Objective. Neonatal candidemia is often fatal. Empirical antifungal therapy is associated with improved survival in neonates and patients with fever and neutropenia. Although guidelines for empirical therapy exist for patients with fever and neutropenia, these do not exist for neonates.
Methods. A multicenter, retrospective, cohort study was conducted of neonatal intensive care unit patients (N = 6172) who had a blood culture (N = 21 233) after day of life 3 and whose birth weight was ≤1250 g. We performed multivariable conditional logistic regression of risk factors for candidemia. From the regression modeling coefficients, we developed a candidemia score.
Results. In multivariable modeling, thrombocytopenia (odds ratio [OR]: 3.56; 95% confidence interval [CI]: 2.68–4.74) and cephalosporin or carbapenem use in the 7 days before obtaining the blood culture (OR: 1.77; 95% CI: 1.33–2.29) were risk factors for subsequent candidemia. Children who were 25 to 27 weeks’ estimated gestational age (OR: 2.02; 95% CI: 1.52–3.05) and children who were born at <25 weeks (OR: 4.15; 95% CI: 3.12–6.29) were at higher risk of developing candidemia than were children who were born at ≥28 weeks. We developed a candidemia score on the basis of the ORs from the multivariable model. Children with a candidemia score ≥2 points were classified as having a “positive” score, and a score of ≥2 points had a sensitivity of 85% and a specificity of 47%.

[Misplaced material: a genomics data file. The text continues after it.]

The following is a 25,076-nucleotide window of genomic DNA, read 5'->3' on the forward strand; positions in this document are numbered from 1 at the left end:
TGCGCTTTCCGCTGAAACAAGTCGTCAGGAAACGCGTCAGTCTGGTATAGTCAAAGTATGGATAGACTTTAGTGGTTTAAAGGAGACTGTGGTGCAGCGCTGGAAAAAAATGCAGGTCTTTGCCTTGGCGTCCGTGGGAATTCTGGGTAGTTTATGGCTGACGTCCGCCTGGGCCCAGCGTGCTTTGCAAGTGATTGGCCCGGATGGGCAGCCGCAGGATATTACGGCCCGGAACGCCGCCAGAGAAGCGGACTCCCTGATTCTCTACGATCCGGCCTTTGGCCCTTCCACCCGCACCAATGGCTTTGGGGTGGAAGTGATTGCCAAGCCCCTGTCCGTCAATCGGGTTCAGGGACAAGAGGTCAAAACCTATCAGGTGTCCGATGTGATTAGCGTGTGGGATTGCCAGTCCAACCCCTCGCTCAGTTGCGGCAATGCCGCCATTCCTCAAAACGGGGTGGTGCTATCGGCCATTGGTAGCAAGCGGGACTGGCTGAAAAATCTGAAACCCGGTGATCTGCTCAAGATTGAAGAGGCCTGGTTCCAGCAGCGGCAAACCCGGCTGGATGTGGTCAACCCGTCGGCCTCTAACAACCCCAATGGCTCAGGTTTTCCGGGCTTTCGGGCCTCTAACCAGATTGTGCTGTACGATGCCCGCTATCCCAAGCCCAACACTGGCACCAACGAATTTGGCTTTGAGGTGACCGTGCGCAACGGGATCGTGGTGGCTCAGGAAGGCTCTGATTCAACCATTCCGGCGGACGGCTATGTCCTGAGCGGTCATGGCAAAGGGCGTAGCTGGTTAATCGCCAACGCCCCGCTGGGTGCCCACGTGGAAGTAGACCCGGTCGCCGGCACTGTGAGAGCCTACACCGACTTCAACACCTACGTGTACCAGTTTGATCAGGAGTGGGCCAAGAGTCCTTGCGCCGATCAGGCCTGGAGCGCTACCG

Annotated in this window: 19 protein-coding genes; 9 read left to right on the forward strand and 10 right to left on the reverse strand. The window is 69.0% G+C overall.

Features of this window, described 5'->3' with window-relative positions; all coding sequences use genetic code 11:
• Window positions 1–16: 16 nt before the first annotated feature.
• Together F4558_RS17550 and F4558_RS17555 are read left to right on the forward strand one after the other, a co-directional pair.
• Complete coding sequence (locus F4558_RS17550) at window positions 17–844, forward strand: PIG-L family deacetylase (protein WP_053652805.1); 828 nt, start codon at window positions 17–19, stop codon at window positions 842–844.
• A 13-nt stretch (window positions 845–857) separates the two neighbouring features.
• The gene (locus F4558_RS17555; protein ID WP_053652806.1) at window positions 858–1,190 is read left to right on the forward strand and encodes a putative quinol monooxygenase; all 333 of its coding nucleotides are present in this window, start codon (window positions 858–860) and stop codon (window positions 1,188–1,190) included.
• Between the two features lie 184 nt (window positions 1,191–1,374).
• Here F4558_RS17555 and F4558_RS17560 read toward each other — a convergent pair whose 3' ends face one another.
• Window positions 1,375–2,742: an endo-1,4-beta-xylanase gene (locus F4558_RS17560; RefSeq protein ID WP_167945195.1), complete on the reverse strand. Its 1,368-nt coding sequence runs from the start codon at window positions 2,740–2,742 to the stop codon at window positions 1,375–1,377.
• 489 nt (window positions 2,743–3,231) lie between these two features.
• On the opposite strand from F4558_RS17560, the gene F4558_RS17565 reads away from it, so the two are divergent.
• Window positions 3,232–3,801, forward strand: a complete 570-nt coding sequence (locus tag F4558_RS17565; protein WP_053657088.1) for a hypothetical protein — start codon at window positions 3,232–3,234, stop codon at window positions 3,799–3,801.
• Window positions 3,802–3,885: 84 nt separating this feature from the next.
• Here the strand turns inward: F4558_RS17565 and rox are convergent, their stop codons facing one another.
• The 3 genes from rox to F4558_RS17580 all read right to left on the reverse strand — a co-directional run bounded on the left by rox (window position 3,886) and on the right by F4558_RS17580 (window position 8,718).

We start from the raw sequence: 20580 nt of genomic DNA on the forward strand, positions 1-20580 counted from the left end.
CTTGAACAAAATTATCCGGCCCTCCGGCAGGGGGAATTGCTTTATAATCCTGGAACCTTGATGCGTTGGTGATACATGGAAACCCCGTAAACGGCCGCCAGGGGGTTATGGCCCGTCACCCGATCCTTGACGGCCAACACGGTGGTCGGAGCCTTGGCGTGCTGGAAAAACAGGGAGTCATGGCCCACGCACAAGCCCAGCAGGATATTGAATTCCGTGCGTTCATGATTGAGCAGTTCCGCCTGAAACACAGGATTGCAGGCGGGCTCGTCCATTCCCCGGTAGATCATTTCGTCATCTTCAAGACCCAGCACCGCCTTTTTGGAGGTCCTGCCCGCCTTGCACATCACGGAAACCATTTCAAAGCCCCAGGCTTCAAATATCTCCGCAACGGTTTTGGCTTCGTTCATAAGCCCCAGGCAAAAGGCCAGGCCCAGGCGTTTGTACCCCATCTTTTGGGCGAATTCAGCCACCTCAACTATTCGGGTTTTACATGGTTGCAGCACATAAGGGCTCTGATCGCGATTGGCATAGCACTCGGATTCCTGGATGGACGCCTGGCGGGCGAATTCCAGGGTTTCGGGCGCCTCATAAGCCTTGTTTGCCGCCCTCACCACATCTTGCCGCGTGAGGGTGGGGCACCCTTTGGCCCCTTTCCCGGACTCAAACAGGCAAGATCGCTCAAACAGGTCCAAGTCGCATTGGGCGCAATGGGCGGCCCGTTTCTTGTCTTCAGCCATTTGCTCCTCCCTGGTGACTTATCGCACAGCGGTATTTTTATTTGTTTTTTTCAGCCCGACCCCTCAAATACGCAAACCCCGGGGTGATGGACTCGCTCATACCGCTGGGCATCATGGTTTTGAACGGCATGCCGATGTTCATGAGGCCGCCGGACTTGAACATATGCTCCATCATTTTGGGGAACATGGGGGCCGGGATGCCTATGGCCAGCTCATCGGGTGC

Conclusions. We developed a clinical predictive model for neonatal candidemia with high sensitivity and moderate specificity for candidemia. On the basis of our model, when a physician obtains a blood culture, the physician should consider providing antifungal therapy to neonates who are <25 weeks’ estimated gestational age and to neonates who have thrombocytopenia at the time of blood culture. In addition, if a physician obtains a blood culture from a child who is 25 to 27 weeks’ estimated gestational age and is not thrombocytopenic but has a history of third-generation cephalosporin or carbapenem exposure in the 7 days before the blood culture, then the physician should consider administration of empirical antifungal therapy.
The incidence of candidemia is rising steadily, and Candida species are a leading cause of infectious mortality in the neonatal intensive care unit (NICU).1 Incidence of candidemia in extremely low birth weight ([ELBW]; <1000 g) infants is 4% to 15%.1–3 Candida bloodstream infection is associated with an attributable mortality of 38% and a crude mortality of 30% to 75%.4–6 Prompt diagnosis and initiation of antifungal therapy are crucial to survival across patient populations.2,7–9